How important are keywords in a resume?

by Darlene Zambruski | June 5, 2012

Keywords are probably one of the most important elements of your resume. That’s especially true in today’s poor job market.

A recent article in the Wall Street Journal ( details the use of software to screen out applicants for jobs.

This screening software isn’t new. In large and most medium-sized companies, a human won’t even look at a resume unless it passes the screening test. What employers are looking for is a good-to-perfect fit between the job requirements and the candidate. With hundreds of resumes coming in for each opening, no one has the time to sort through all that paper. It’s now left up to a computer – at least during the first phase of the hiring process.

Another disadvantage to getting a job, right?

Not exactly. For savvy candidates it’s a way to tailor their resumes to prove they’re the ideal candidate for the position. That’s where keywords come in.

Keywords are nouns or noun phrases that describe what the position requires. For an accountant that may be knowledge and/or skill in accounts payable, accounts receivables, reconciliations, tax returns, etc.

Peppering your resume with keywords that are unique to your industry and are found in the job posting is one sure way to get a human to look at your background.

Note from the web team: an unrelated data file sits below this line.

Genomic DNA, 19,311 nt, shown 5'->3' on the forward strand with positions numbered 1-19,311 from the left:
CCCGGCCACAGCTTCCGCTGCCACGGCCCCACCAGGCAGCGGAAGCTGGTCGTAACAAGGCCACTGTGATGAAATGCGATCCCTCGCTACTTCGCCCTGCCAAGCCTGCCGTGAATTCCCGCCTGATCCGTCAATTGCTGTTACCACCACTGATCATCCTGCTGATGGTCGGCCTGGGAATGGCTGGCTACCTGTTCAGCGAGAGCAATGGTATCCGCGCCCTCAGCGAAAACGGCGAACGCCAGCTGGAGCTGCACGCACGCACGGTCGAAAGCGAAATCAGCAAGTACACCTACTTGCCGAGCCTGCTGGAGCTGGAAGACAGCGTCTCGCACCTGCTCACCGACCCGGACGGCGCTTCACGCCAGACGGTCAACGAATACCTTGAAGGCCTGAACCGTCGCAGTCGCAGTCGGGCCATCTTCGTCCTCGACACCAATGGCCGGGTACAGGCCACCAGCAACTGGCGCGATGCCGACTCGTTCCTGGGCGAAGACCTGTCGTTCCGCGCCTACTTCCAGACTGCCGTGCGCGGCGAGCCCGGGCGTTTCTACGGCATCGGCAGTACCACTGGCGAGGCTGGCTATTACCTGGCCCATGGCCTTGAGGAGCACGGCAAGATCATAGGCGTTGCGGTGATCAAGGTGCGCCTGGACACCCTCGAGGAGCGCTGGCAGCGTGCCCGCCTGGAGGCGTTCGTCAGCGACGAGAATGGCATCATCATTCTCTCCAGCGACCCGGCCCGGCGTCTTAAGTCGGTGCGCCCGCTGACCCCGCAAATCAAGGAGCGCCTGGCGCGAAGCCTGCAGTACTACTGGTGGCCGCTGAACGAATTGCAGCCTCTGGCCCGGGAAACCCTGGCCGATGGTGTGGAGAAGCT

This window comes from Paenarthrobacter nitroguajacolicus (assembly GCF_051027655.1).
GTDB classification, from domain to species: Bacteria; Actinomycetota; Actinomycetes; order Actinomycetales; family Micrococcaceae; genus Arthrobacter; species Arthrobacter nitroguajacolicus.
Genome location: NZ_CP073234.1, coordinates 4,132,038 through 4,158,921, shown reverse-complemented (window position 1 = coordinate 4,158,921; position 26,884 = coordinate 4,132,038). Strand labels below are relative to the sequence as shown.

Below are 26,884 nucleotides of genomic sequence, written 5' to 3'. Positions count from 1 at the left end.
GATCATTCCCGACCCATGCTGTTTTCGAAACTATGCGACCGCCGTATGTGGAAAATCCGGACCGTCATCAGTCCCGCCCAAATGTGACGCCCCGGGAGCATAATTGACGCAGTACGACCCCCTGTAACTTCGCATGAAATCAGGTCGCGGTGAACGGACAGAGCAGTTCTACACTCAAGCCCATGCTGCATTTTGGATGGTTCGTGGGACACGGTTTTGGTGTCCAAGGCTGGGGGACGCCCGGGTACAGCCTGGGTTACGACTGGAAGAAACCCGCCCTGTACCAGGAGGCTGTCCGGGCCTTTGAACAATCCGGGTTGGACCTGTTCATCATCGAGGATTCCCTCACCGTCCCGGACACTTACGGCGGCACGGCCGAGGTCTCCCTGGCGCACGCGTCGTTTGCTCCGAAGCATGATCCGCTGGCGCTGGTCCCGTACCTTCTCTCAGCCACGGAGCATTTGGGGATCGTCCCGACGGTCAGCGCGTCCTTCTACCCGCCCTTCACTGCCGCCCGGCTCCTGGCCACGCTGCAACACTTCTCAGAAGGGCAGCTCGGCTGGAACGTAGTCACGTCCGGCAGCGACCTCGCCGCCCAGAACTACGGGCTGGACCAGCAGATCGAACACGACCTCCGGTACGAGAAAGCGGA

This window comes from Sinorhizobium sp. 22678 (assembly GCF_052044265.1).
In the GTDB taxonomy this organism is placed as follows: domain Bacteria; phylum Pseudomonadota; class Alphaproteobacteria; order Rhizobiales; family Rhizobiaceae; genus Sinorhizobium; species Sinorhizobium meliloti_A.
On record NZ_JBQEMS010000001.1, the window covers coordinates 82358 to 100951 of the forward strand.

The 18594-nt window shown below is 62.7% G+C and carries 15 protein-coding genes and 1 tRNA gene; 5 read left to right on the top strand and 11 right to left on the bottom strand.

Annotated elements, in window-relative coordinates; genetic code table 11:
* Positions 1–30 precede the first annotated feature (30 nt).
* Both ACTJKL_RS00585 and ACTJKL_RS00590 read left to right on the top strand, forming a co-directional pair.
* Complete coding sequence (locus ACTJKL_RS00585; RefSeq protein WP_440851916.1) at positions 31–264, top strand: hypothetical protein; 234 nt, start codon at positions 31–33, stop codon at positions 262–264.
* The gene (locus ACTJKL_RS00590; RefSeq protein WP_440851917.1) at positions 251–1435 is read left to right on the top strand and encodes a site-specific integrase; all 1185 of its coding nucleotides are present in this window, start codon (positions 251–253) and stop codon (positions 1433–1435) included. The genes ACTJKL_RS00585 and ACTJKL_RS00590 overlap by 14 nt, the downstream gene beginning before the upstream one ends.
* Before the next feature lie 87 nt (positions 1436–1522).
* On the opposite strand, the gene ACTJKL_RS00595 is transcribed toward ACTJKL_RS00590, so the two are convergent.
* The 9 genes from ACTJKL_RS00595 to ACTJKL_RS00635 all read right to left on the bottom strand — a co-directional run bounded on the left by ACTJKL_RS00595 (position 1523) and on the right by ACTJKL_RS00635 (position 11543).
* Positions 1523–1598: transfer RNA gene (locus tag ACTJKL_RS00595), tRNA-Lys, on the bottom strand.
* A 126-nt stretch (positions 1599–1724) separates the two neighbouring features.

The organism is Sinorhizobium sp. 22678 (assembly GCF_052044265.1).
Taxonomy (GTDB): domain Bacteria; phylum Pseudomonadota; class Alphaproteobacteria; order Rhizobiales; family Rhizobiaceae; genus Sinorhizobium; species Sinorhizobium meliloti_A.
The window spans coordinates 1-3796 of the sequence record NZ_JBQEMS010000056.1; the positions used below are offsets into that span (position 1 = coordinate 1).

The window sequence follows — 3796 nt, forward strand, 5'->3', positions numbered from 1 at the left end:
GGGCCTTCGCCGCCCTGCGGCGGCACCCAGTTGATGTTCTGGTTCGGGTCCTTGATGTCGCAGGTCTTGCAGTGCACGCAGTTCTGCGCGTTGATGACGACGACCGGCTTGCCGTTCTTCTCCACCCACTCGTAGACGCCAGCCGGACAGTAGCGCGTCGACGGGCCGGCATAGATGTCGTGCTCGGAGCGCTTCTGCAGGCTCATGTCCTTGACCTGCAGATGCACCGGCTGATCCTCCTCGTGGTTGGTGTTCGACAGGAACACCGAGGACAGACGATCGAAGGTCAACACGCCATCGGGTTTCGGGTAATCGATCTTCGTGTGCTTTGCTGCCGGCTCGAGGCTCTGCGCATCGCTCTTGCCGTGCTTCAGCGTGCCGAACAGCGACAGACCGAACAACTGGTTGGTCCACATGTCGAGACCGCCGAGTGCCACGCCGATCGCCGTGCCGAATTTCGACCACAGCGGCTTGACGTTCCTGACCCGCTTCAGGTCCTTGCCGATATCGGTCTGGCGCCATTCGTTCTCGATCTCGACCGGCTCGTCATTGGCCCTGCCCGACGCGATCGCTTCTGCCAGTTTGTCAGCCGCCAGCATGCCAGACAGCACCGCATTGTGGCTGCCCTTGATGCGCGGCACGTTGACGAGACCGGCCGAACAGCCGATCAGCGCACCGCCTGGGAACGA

But heed this warning: although you should dovetail what you can do to the requirements in the position opening, don’t make the mistake of repeating it word for word in your resume. Scanning software is set up to find that kind of repetition and to reject an applicant because of it.

To make certain your resume will meet with the software’s approval and eventually the hiring manager’s, follow these guidelines:

1. Use keywords unique to your industry and those found in the job posting. The ones in the posting are the most important.

2. Don’t repeat anything verbatim from the posting. Revise until the words are yours. Otherwise, you’ll be rejected by the system.

3. Make certain your keywords appear early in the resume – the opening summary is ideal. Don’t wait to include them in the last job listing on page two. The sooner the software finds the matches, the more certain a hiring manager will actually look at your resume.


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